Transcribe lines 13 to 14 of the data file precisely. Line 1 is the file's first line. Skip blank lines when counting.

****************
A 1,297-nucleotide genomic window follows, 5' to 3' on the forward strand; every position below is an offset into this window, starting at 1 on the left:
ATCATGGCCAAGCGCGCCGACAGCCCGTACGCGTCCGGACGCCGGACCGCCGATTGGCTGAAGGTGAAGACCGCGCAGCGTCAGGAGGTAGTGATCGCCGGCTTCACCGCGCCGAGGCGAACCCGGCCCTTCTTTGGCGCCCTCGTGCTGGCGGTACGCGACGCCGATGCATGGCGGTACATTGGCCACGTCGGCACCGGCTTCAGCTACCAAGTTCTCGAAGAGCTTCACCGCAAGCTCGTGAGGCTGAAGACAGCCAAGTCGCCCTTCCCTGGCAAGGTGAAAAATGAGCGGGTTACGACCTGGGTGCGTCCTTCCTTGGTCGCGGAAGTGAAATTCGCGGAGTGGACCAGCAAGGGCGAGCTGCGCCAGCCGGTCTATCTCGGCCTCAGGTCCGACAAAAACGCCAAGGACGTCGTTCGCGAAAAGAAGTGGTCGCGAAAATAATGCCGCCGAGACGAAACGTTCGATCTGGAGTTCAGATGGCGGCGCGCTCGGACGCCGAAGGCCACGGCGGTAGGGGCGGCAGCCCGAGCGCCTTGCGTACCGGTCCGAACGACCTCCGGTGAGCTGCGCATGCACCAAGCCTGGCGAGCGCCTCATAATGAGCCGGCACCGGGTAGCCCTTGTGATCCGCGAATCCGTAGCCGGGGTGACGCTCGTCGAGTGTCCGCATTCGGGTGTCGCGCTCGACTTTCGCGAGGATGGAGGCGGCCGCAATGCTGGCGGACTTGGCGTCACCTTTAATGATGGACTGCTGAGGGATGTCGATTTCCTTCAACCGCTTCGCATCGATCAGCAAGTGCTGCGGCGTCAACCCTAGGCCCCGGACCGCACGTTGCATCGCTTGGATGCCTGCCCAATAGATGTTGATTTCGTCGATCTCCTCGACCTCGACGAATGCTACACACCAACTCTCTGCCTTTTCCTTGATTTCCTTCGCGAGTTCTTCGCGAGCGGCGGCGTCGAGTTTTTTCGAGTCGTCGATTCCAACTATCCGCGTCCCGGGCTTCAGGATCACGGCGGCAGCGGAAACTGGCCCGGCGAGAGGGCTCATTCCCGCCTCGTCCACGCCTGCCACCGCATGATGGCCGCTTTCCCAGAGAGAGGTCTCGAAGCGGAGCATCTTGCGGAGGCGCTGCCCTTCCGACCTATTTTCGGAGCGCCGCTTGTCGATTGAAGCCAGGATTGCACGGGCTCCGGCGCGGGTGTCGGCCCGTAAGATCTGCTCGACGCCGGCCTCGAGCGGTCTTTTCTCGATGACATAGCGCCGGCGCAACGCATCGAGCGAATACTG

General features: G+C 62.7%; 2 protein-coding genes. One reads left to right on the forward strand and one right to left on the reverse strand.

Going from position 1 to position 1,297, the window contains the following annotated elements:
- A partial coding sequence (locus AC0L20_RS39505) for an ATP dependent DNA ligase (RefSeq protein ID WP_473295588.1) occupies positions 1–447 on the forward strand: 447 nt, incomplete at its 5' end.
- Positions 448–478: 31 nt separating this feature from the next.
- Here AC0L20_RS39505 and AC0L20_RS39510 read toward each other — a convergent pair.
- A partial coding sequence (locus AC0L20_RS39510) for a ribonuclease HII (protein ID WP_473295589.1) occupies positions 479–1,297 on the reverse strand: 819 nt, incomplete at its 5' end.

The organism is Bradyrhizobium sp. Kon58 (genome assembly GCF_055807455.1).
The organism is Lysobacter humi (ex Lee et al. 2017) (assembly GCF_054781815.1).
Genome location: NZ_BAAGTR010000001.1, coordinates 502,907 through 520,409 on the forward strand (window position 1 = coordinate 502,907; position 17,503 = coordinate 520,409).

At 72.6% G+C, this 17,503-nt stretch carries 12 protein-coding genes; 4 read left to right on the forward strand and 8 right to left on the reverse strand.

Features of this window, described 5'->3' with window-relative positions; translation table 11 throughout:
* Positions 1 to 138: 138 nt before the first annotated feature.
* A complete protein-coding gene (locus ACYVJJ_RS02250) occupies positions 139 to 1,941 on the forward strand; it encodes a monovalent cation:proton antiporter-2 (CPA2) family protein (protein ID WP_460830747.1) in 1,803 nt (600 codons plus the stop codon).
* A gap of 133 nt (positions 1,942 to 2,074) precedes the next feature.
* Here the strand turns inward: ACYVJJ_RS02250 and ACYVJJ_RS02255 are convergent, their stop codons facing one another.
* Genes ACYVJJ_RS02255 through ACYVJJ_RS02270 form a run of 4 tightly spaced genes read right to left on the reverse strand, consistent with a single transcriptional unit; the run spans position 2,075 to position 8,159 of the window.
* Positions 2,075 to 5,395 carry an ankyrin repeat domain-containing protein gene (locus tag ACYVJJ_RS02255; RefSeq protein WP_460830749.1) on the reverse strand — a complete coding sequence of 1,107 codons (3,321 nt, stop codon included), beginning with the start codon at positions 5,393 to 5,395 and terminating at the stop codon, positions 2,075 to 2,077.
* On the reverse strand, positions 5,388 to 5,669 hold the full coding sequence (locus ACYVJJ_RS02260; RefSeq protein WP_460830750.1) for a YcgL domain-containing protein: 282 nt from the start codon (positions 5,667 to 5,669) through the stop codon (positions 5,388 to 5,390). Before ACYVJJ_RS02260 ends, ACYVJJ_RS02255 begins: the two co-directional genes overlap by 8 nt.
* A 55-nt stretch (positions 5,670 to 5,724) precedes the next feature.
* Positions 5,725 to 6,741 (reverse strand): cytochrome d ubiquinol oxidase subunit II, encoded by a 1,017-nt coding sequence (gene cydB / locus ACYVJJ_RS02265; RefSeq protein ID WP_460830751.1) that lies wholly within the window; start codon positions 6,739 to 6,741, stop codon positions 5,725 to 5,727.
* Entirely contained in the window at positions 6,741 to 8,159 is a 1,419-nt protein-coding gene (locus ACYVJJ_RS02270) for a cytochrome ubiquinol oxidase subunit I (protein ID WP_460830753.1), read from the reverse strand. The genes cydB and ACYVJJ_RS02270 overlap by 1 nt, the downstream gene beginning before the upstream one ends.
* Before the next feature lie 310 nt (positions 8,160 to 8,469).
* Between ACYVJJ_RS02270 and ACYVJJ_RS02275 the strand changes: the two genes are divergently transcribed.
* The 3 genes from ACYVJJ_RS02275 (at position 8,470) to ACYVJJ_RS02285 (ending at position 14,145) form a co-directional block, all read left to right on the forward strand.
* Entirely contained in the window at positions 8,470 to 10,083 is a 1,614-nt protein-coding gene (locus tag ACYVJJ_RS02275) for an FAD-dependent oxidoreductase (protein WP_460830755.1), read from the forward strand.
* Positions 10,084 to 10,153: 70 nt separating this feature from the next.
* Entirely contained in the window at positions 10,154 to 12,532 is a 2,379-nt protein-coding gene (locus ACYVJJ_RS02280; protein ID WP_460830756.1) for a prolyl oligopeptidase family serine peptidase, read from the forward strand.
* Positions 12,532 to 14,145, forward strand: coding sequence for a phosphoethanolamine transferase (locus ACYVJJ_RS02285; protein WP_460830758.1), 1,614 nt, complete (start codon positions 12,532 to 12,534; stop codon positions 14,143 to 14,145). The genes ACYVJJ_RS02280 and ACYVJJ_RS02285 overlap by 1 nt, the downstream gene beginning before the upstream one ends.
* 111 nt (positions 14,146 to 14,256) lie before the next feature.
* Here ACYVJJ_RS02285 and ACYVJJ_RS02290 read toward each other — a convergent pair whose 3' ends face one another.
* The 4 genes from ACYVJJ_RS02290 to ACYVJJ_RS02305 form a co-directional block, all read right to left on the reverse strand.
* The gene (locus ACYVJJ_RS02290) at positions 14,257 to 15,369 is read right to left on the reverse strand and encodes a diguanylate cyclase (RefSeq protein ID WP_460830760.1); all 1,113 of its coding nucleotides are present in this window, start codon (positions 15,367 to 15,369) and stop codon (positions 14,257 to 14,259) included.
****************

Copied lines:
Features of this window, described 5'->3' with window-relative positions; translation table 11 throughout:
* Positions 1 to 138: 138 nt before the first annotated feature.